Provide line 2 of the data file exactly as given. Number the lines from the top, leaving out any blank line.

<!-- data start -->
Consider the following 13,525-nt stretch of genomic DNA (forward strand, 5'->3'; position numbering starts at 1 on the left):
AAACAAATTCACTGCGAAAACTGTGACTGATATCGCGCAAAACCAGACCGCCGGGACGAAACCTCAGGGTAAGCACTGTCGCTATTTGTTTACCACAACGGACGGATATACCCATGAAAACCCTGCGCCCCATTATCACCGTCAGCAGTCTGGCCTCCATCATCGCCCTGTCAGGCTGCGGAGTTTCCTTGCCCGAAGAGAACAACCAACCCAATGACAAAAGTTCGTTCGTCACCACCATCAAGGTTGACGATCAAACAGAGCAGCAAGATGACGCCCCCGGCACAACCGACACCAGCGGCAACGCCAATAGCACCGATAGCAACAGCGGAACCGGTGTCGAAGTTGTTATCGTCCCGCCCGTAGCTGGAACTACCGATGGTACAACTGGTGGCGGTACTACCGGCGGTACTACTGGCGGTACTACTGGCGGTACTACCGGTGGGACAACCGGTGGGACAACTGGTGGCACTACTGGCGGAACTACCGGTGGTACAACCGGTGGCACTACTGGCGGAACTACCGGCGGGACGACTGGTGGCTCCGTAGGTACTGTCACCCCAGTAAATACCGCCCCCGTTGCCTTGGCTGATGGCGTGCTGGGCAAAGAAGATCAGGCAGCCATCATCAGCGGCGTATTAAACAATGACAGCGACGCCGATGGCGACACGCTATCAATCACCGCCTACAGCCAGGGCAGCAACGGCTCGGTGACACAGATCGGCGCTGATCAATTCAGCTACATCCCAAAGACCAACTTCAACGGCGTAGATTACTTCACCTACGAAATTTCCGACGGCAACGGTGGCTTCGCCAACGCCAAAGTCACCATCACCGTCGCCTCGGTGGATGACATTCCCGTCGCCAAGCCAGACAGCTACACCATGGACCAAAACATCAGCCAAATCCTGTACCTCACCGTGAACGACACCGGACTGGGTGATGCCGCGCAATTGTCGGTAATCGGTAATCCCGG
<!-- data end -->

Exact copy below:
AAACAAATTCACTGCGAAAACTGTGACTGATATCGCGCAAAACCAGACCGCCGGGACGAAACCTCAGGGTAAGCACTGTCGCTATTTGTTTACCACAACGGACGGATATACCCATGAAAACCCTGCGCCCCATTATCACCGTCAGCAGTCTGGCCTCCATCATCGCCCTGTCAGGCTGCGGAGTTTCCTTGCCCGAAGAGAACAACCAACCCAATGACAAAAGTTCGTTCGTCACCACCATCAAGGTTGACGATCAAACAGAGCAGCAAGATGACGCCCCCGGCACAACCGACACCAGCGGCAACGCCAATAGCACCGATAGCAACAGCGGAACCGGTGTCGAAGTTGTTATCGTCCCGCCCGTAGCTGGAACTACCGATGGTACAACTGGTGGCGGTACTACCGGCGGTACTACTGGCGGTACTACTGGCGGTACTACCGGTGGGACAACCGGTGGGACAACTGGTGGCACTACTGGCGGAACTACCGGTGGTACAACCGGTGGCACTACTGGCGGAACTACCGGCGGGACGACTGGTGGCTCCGTAGGTACTGTCACCCCAGTAAATACCGCCCCCGTTGCCTTGGCTGATGGCGTGCTGGGCAAAGAAGATCAGGCAGCCATCATCAGCGGCGTATTAAACAATGACAGCGACGCCGATGGCGACACGCTATCAATCACCGCCTACAGCCAGGGCAGCAACGGCTCGGTGACACAGATCGGCGCTGATCAATTCAGCTACATCCCAAAGACCAACTTCAACGGCGTAGATTACTTCACCTACGAAATTTCCGACGGCAACGGTGGCTTCGCCAACGCCAAAGTCACCATCACCGTCGCCTCGGTGGATGACATTCCCGTCGCCAAGCCAGACAGCTACACCATGGACCAAAACATCAGCCAAATCCTGTACCTCACCGTGAACGACACCGGACTGGGTGATGCCGCGCAATTGTCGGTAATCGGTAATCCCGG